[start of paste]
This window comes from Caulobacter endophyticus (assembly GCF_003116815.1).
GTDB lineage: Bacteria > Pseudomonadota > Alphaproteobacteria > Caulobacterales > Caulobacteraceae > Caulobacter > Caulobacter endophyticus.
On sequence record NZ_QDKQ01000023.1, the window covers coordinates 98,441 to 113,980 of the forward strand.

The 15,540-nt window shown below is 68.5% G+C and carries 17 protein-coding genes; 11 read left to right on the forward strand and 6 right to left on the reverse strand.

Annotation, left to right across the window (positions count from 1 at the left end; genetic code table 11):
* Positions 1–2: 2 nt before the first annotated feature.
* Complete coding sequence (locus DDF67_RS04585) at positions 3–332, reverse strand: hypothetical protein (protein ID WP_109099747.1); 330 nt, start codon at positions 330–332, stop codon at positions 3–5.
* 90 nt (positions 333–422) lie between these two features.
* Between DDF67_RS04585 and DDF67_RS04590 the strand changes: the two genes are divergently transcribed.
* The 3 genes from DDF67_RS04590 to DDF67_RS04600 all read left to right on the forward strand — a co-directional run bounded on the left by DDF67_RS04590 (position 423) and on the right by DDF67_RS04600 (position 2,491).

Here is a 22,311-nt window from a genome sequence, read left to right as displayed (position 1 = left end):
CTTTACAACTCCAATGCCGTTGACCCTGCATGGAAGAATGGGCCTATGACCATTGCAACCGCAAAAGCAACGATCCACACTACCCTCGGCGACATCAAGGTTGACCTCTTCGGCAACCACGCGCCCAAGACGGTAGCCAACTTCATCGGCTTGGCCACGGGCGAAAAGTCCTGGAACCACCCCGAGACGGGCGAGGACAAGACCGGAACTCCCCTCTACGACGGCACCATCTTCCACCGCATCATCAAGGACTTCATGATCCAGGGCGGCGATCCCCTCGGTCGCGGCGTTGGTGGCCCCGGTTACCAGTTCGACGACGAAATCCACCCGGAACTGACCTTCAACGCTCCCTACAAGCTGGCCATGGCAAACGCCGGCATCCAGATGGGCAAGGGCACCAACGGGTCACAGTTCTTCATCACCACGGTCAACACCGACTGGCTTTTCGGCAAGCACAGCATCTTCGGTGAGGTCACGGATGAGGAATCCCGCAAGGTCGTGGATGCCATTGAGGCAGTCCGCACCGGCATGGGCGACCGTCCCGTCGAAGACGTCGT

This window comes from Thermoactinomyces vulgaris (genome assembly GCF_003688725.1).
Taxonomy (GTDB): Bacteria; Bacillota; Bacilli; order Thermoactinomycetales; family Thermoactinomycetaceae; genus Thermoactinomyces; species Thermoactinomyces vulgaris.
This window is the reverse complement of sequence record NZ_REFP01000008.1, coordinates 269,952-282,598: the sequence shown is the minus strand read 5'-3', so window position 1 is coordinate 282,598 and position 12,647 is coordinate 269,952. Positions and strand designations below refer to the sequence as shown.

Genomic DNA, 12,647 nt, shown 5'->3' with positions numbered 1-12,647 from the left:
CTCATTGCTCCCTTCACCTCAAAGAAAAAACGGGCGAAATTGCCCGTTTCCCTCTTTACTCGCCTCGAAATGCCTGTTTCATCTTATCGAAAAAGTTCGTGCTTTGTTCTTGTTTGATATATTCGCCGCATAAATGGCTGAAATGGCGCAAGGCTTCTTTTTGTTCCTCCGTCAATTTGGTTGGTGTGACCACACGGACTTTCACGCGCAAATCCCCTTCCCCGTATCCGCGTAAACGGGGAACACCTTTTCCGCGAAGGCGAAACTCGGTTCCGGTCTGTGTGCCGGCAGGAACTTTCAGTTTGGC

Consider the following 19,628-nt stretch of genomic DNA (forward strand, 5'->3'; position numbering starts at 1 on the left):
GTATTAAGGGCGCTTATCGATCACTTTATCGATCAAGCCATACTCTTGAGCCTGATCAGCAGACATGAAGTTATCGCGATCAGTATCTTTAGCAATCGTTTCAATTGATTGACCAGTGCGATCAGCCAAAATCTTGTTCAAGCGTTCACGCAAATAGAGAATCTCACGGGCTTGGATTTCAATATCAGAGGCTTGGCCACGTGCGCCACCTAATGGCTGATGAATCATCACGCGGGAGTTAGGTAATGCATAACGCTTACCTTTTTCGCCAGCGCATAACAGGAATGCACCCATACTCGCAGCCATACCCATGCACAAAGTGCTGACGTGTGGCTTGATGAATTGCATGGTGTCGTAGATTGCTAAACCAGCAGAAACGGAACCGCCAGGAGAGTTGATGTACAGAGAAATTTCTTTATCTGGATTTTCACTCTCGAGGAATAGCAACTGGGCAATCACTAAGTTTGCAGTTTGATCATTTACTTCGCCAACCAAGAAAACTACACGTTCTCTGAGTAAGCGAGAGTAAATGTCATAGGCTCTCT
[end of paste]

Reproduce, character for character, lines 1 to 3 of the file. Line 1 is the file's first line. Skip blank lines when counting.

This window comes from Caulobacter endophyticus (assembly GCF_003116815.1).
GTDB lineage: Bacteria > Pseudomonadota > Alphaproteobacteria > Caulobacterales > Caulobacteraceae > Caulobacter > Caulobacter endophyticus.
On sequence record NZ_QDKQ01000023.1, the window covers coordinates 98,441 to 113,980 of the forward strand.